By: Sunil Kumar
June 15 2021
There is no evidence that hydroxychloroquine can increase survival rates of COVID-19 because the drug has no beneficial effect on patients.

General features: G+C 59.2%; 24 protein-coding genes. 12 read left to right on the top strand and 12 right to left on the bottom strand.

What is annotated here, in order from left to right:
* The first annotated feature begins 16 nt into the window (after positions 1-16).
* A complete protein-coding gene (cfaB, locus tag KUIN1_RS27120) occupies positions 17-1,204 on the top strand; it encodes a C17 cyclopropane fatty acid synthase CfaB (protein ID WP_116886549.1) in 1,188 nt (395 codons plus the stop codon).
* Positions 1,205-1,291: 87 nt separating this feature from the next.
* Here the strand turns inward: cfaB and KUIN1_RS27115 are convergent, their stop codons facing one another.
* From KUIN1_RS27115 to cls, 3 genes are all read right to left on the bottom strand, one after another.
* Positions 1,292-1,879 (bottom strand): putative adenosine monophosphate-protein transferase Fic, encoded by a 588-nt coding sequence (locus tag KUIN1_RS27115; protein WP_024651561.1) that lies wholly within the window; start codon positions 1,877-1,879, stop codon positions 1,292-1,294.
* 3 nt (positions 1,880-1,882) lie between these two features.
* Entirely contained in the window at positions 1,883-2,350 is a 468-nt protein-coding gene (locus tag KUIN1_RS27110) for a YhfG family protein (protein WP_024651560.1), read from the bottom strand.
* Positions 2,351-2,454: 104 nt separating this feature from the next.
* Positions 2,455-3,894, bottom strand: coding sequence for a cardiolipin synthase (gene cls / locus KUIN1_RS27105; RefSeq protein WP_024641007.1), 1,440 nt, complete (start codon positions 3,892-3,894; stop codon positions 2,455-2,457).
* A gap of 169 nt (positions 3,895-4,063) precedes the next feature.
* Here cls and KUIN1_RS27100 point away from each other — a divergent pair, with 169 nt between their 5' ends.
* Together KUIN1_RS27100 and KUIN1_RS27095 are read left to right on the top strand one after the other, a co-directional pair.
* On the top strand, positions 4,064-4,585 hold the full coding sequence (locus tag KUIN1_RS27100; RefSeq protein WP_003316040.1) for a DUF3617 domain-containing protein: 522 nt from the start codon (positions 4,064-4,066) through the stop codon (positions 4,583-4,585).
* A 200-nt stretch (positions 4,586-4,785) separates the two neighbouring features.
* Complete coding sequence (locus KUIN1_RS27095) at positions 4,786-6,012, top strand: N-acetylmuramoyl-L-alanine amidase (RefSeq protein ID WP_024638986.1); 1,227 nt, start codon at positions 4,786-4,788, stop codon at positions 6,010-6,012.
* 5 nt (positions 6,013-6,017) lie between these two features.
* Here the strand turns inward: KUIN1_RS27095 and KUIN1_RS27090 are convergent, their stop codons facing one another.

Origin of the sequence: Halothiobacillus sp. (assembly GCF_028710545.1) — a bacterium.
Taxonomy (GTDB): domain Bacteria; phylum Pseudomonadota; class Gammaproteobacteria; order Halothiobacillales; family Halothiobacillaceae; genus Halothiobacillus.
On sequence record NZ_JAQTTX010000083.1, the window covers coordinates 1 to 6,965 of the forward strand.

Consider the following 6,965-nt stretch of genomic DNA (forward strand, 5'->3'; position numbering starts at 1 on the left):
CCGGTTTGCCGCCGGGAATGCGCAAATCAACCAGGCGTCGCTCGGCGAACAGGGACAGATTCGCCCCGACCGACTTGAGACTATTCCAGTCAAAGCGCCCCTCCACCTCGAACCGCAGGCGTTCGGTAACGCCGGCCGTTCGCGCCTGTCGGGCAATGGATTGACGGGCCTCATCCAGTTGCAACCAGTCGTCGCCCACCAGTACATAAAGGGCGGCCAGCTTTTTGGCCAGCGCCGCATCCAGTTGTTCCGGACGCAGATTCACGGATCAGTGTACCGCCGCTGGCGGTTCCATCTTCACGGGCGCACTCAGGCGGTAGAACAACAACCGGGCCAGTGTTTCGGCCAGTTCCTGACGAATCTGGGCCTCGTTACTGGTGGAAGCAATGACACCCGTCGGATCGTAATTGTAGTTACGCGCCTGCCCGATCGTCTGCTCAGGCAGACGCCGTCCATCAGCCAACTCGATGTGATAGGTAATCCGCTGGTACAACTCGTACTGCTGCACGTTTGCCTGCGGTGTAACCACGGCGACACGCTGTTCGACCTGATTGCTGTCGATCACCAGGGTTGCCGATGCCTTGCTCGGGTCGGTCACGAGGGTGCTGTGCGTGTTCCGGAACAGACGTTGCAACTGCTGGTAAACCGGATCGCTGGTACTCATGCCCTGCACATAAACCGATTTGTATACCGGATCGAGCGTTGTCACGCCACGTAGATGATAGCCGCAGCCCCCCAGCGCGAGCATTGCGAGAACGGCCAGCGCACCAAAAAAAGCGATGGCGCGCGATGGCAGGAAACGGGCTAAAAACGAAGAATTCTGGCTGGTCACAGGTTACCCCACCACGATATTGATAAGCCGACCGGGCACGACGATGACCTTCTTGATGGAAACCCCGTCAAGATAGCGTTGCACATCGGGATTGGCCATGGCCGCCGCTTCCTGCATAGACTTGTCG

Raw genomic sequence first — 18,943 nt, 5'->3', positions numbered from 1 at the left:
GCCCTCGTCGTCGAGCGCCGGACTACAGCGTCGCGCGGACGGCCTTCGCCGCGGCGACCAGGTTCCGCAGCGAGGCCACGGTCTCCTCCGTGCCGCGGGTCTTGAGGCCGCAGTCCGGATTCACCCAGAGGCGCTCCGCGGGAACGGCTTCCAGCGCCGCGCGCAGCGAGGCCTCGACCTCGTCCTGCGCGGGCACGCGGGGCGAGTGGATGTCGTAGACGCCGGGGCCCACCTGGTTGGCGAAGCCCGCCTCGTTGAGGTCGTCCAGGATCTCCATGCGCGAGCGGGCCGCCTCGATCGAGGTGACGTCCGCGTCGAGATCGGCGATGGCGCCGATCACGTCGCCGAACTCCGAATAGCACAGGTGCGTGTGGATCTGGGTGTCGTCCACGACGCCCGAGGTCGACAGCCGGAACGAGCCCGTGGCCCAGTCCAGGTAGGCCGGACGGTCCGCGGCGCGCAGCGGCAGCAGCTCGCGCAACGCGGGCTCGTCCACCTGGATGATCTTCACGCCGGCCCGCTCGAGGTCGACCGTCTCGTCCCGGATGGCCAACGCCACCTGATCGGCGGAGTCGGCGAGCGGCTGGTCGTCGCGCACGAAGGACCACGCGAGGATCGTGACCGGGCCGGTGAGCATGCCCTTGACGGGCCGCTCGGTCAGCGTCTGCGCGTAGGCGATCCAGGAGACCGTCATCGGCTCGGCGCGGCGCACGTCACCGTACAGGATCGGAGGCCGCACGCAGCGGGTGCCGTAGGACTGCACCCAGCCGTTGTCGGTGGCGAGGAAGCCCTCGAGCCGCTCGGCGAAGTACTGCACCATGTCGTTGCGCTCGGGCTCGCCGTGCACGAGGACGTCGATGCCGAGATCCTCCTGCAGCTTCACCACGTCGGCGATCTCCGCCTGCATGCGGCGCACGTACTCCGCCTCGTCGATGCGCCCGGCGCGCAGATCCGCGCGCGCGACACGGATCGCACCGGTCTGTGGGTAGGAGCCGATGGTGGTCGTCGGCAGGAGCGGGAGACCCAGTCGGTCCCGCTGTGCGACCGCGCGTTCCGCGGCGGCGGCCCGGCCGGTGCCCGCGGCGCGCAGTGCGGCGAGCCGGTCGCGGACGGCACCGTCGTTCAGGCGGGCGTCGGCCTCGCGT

There is no evidence that hydroxychloroquine can increase survival rates of COVID-19 because the drug has no beneficial effect on patients. In 2020, a population-based cohort study conducted by The Lancet stated that there was no clinical evidence of hydroxychloroquine reducing mortality when given to COVID-19 patients. The study aimed to evaluate the effectiveness of hydroxychloroquine in preventing COVID-19 mortality instead of treatment for the disease. The study was conducted among people who were 18 years and above. In 2020, The New England Journal of Medicine published a study that compared hydroxychloroquine to standard therapy for COVID-19 patients. The results showed that hydroxychloroquine alone or combined with azithromycin did not improve the condition of patients hospitalized with mild-to-moderate COVID-19. The study was conducted among 667 participants. A National Institutes of Health conducted a clinical trial that evaluated the safety and effectiveness of hydroxychloroquine to treat adults with COVID-19. The study observed that the medication had no clinical benefit. The results were consistent across patient subgroups and for all examined outcomes, including clinical status, mortality, organ failures, oxygen use duration, and hospital length of stay. The U.S. Food and Drug Administration (FDA) canceled the emergency use authorization for chloroquine phosphate and hydroxychloroquine sulfate as it found it unlikely to be effective in treating COVID-19. Patrizia Cavazzoni, MD, acting director of the FDA's Center for Drug Evaluation, stated, "While additional clinical trials are still being conducted to assess the potential benefit of these drugs in treating or preventing COVID-19, we determined that the emergency use authorization was no longer appropriate." The World Health Organization (WHO) does not recommend the use of hydroxychloroquine to prevent COVID-19. This suggestion was based on six trials involving over 6,000 people who were not infected with COVID-19 and were given hydroxychloroquine. Using hydroxychloroquine to prevent illness, hospitalization, or mortality from COVID-19 had little or no effect. In addition, taking hydroxychloroquine to prevent COVID-19 can cause diarrhea, nausea, stomach pain, tiredness, and headaches. It also stated that hydroxychloroquine and chloroquine are safe for people with autoimmune disorders or malaria but not for COVID-19. The COVID-19 pandemic has given rise to a lot of potentially dangerous misinformation. For reliable advice on COVID-19 including symptoms, prevention and available treatment, please refer to the World Health Organisation or your national healthcare authority.